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July 21, 2011
Murray a believer
HOOVER, Ala. - Aaron Murray has heard the hype surrounding this year's freshman class, otherwise known as "The Dream Team."
But were they really that good? Did they have what it takes to be successful college players?
Those were the types of questions Georgia's quarterback was asking before seeing the group first hand in 7-on-7 drills with the rest of the Bulldog vets.
He no longer needs convincing.
"I was pretty pumped about some of the recruits, but I definitely had the feeling that yeah, they might have been good in high school, but they've got to prove themselves when they get here," Murray said Wednesday at SEC Media Days. "They definitely have proven themselves with their work ethic this summer. They're in the 6 a.m. workout group, all of them. They work out every morning and they're grinding, working hard."
Murray then took it a step further.
With depth an issue at certain positions for the Bulldogs this fall, the redshirt sophomore steadfastly believes a good number will see considerable playing time right away - perhaps even start.
"I wasn't sure they were going to be that good but they're every bit as advertised," he said. "I'm excited to see what they can do in pads, but right now there's definitely a lot of talent and I would say there's a good seven or eight of them who could start right now, that are ready to play this year, that would definitely contribute and help this team win."
Murray saved his biggest praise for Valdosta wideout Malcolm Mitchell.
At 6-foot-1 and 187 pounds, Mitchell was the nation's top-rated cornerback by Rivals.com, but doubled on offense and set a Valdosta single-season reception record with 77 catches for 1,419 yards and seven touchdowns.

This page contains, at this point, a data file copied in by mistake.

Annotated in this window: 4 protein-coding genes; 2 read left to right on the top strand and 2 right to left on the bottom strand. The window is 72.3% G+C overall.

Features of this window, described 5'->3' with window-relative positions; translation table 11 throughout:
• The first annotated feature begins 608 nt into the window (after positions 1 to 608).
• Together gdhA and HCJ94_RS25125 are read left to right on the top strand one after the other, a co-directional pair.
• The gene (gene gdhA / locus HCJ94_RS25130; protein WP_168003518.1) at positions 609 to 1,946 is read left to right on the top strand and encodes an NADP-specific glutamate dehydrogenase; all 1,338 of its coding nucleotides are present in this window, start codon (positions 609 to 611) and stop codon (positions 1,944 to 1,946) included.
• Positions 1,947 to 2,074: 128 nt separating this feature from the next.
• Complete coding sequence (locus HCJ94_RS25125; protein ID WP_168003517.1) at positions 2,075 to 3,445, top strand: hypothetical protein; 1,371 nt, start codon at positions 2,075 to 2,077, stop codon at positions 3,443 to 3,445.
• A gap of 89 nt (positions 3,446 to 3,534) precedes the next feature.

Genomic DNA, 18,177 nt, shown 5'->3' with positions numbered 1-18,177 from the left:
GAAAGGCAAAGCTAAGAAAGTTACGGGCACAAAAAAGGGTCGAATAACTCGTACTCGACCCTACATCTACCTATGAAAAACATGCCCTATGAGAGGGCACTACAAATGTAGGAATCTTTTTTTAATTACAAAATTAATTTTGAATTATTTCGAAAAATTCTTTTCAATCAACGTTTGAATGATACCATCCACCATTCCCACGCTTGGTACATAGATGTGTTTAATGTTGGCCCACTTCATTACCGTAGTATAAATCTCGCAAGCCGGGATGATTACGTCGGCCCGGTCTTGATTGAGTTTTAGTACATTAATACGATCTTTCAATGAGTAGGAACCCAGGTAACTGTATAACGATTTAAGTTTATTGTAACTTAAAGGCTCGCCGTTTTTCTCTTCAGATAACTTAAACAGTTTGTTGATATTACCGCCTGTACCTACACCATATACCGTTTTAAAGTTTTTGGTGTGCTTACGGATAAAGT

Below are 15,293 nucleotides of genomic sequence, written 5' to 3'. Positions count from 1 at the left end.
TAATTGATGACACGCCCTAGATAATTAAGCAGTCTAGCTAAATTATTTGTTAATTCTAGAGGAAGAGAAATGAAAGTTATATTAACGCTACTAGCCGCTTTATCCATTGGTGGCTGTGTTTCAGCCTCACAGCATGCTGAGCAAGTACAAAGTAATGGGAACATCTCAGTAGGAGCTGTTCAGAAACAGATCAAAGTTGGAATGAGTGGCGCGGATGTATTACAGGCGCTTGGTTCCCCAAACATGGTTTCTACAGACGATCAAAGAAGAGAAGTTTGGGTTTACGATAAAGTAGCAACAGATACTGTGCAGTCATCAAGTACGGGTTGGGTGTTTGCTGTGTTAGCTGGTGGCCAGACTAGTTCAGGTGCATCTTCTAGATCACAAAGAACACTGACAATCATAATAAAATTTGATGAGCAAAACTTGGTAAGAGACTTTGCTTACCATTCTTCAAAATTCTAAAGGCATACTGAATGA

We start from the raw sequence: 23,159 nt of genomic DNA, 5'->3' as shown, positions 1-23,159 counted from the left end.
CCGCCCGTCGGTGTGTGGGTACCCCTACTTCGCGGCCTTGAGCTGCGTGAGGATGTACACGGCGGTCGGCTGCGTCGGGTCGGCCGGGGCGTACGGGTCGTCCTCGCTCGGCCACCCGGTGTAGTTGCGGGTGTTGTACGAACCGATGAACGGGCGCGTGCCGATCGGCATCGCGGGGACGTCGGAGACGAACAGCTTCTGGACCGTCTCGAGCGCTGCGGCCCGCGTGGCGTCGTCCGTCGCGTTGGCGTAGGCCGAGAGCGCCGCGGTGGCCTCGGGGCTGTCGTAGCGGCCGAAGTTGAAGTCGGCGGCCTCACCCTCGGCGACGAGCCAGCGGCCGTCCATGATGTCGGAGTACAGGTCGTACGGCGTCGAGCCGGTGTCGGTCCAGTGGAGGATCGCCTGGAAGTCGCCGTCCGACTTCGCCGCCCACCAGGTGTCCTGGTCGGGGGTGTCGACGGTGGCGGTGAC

Apparently, Mitchell has made a quick impression as has fellow frosh Justin Scott Wesley.
"Malcolm Mitchell I think can start for any team in the country," Murray said. "Justin Scott-Wesley is another kid who can easily come in and play right away, too. We've definitely got some talent on the outside."
At 6-foot-4 and 350 (give or take) pounds, Jenkins is already showing he's got the potential to be someone special.
"Oh, man, he's a beast. We were going to eat one day and you have to go around the little things (turnstiles) to get through and he was blocking both of them. We had to wait for him to slide through. He actually had to go through the door, and that was when he first go there," Boykin said. "He's got into the strength and conditioning program and gotten even bigger and stronger. Seeing him in full pads with that No. 6 on is going to be funny."
Naturally, all eyes will be on running back Isaiah Crowell, who many expect to jump right in and start for the Bulldogs from Day 1 against Boise State.
"He's going to have a lot of expectations, the biggest advice I could give him is just learn the playbook. He's got all the talent in the world, everybody can see that," Murray said. "You could tell from high school. When we go out and do drills he's got more talent than I've seen in a while a running back. He can do it all. It's just how much of the playbook he can handle which will determine how much playing time he gets. If he just keeps working and keeps his nose in the playbook he will be good to go."
Richt just wants Crowell to do the best that he can.
"We don't expect Isaiah to save the program. We don't expect Isaiah to put the team on his back," Richt said. "We just want Isaiah to learn what to do, to do things the Georgia way and try to do anything he can to help the team win as a freshman. How far that goes, I don't know."
Murray said he and a few of his teammates have already taken steps to ensure Crowell gets off to a good start.
"We just wanted him to know that no matter what, we are here for you," he said. "We said we're going to push you, we were going to do this and we were going to do that, but in the end we are going to make sure that you're ready to go."
Murray said Crowell, along with the rest of the class, have responded to that message well.
"He's responded great. He has been showing up for pretty much everything," Murray said. "They came in with the mindset that they're going to work and they've been working hard."
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